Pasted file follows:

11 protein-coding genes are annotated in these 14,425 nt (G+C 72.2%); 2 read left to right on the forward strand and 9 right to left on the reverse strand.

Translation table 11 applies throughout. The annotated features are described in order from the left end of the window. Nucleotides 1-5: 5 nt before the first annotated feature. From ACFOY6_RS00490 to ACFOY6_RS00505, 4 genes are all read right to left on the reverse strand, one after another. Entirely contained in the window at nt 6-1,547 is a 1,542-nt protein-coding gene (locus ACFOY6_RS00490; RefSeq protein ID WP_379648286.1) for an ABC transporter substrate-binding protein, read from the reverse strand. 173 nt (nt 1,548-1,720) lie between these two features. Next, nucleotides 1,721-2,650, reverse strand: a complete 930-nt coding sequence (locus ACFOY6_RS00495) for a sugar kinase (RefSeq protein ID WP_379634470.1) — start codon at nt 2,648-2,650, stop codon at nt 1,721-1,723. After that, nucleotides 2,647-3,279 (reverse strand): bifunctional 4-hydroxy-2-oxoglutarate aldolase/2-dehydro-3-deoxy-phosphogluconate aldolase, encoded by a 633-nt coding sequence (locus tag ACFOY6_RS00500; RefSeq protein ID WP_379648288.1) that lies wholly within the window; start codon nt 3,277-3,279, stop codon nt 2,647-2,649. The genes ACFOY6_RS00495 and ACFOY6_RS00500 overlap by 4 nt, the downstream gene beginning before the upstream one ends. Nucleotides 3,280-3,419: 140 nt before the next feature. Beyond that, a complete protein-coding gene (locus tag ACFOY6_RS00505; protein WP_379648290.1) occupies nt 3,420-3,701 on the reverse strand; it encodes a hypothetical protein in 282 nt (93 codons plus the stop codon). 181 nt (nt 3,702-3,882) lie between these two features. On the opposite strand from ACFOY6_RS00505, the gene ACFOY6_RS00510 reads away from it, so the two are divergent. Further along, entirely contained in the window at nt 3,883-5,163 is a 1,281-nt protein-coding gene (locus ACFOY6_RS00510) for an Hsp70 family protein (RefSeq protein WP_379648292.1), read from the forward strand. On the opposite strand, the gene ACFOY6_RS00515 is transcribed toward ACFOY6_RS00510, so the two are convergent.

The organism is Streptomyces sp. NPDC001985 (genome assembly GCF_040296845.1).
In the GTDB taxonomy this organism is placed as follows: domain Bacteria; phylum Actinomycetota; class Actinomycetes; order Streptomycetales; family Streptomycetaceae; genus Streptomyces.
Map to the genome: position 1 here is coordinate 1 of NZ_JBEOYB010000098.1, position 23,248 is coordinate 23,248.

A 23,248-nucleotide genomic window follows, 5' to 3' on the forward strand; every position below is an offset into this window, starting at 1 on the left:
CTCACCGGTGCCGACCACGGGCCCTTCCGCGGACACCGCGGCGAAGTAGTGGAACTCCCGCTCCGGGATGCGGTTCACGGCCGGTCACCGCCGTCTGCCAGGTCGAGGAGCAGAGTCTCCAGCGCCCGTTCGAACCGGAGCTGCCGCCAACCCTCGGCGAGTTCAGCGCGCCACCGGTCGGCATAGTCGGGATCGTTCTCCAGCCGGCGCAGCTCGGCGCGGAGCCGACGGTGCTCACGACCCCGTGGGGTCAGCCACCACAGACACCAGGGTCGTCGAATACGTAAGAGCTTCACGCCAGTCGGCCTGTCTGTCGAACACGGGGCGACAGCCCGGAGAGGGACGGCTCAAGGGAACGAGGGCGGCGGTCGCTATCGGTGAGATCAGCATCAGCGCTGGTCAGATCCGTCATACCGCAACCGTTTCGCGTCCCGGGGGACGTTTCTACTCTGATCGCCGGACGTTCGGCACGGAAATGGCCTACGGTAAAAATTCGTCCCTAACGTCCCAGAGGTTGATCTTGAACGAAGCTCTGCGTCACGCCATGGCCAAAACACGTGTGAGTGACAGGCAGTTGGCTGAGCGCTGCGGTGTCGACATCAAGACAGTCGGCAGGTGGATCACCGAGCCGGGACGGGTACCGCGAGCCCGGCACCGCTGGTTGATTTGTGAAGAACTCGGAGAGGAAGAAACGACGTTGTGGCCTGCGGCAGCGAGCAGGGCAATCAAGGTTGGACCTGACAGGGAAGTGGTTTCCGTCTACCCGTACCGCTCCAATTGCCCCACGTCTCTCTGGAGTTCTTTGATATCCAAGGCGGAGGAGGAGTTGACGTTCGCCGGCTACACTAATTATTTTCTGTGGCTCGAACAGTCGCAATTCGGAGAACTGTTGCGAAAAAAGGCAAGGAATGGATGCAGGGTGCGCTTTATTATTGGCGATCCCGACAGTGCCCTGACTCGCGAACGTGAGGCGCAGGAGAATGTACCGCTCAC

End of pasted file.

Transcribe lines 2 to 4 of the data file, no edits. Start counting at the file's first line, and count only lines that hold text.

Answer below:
Translation table 11 applies throughout. The annotated features are described in order from the left end of the window. Nucleotides 1-5: 5 nt before the first annotated feature. From ACFOY6_RS00490 to ACFOY6_RS00505, 4 genes are all read right to left on the reverse strand, one after another. Entirely contained in the window at nt 6-1,547 is a 1,542-nt protein-coding gene (locus ACFOY6_RS00490; RefSeq protein ID WP_379648286.1) for an ABC transporter substrate-binding protein, read from the reverse strand. 173 nt (nt 1,548-1,720) lie between these two features. Next, nucleotides 1,721-2,650, reverse strand: a complete 930-nt coding sequence (locus ACFOY6_RS00495) for a sugar kinase (RefSeq protein ID WP_379634470.1) — start codon at nt 2,648-2,650, stop codon at nt 1,721-1,723. After that, nucleotides 2,647-3,279 (reverse strand): bifunctional 4-hydroxy-2-oxoglutarate aldolase/2-dehydro-3-deoxy-phosphogluconate aldolase, encoded by a 633-nt coding sequence (locus tag ACFOY6_RS00500; RefSeq protein ID WP_379648288.1) that lies wholly within the window; start codon nt 3,277-3,279, stop codon nt 2,647-2,649. The genes ACFOY6_RS00495 and ACFOY6_RS00500 overlap by 4 nt, the downstream gene beginning before the upstream one ends. Nucleotides 3,280-3,419: 140 nt before the next feature. Beyond that, a complete protein-coding gene (locus tag ACFOY6_RS00505; protein WP_379648290.1) occupies nt 3,420-3,701 on the reverse strand; it encodes a hypothetical protein in 282 nt (93 codons plus the stop codon). 181 nt (nt 3,702-3,882) lie between these two features. On the opposite strand from ACFOY6_RS00505, the gene ACFOY6_RS00510 reads away from it, so the two are divergent. Further along, entirely contained in the window at nt 3,883-5,163 is a 1,281-nt protein-coding gene (locus ACFOY6_RS00510) for an Hsp70 family protein (RefSeq protein WP_379648292.1), read from the forward strand. On the opposite strand, the gene ACFOY6_RS00515 is transcribed toward ACFOY6_RS00510, so the two are convergent.

The organism is Streptomyces sp. NPDC001985 (genome assembly GCF_040296845.1).
In the GTDB taxonomy this organism is placed as follows: domain Bacteria; phylum Actinomycetota; class Actinomycetes; order Streptomycetales; family Streptomycetaceae; genus Streptomyces.